In the passage today, this is basically a prayer. The nation of Israel is facing difficulty after difficulty. They are crying out to God to be saved. But the problem would soon be revealed that more than they needed rescue, they needed revival.
You see, we must make the distinction here in those dark and hopeless moments. In many ways, what we long for is rescue, but what God really wants to give us is revival. Revival is greater than rescue. A rescue changes your circumstance, but revival changes both your circumstance and your heart. Rescue may end your outward battle, but for many, all the symptoms that put you in the battle in the first place remain. Revival places you in God’s favor, your heart turns towards Him and in His response, God not only rescues but he revives.
We rarely understand the entire picture when we ask God to save us. To truly be saved from circumstances usually requires a change and most times, requires a change of heart. When we ask God to save us, God never intends to leave us the way we were found. He has specifically designed our walk with Christ to transform us. A rescue alone could never do that for us. We need revival.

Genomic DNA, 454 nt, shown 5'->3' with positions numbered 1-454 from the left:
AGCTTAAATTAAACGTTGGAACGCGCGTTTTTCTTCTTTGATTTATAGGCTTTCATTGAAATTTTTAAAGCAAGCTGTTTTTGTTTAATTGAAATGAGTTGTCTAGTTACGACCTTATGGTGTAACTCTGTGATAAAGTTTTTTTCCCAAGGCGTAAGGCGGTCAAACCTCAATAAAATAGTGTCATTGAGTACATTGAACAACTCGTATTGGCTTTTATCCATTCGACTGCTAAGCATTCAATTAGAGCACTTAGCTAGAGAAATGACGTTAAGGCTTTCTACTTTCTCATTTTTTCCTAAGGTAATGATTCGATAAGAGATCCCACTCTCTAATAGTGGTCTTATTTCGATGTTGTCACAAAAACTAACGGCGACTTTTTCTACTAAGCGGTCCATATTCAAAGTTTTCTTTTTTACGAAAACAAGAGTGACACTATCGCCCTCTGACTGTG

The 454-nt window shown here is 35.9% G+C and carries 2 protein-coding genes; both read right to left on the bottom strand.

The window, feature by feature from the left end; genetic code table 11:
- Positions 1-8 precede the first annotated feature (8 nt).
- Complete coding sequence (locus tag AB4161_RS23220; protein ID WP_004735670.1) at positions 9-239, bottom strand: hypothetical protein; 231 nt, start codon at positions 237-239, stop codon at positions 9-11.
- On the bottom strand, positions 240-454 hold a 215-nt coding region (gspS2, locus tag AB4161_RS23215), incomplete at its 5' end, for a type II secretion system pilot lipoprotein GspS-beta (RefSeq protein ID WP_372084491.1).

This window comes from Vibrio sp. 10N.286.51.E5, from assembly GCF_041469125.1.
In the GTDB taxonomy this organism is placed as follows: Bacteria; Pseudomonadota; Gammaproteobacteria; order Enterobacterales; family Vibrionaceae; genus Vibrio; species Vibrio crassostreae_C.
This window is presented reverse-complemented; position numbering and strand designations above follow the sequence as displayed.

Revival is critical because revival leads to a greater faith. God has called us to a faith that can change the world, but it must first change us. Jesus speaks in Matthew of a faith that can move mountains. As we walk this journey of faith, what we discover is that often, the mountains that need to move are us. The seemingly impossible task that faith accomplishes is the movement of ourselves.
Rescue will never accomplish what revival can because revival is the flame to the fires of faith in our lives. If revival comes in us and through us, it will take a faith burning in the fires of revival to change the world. Never settle for rescue when God offers so much more.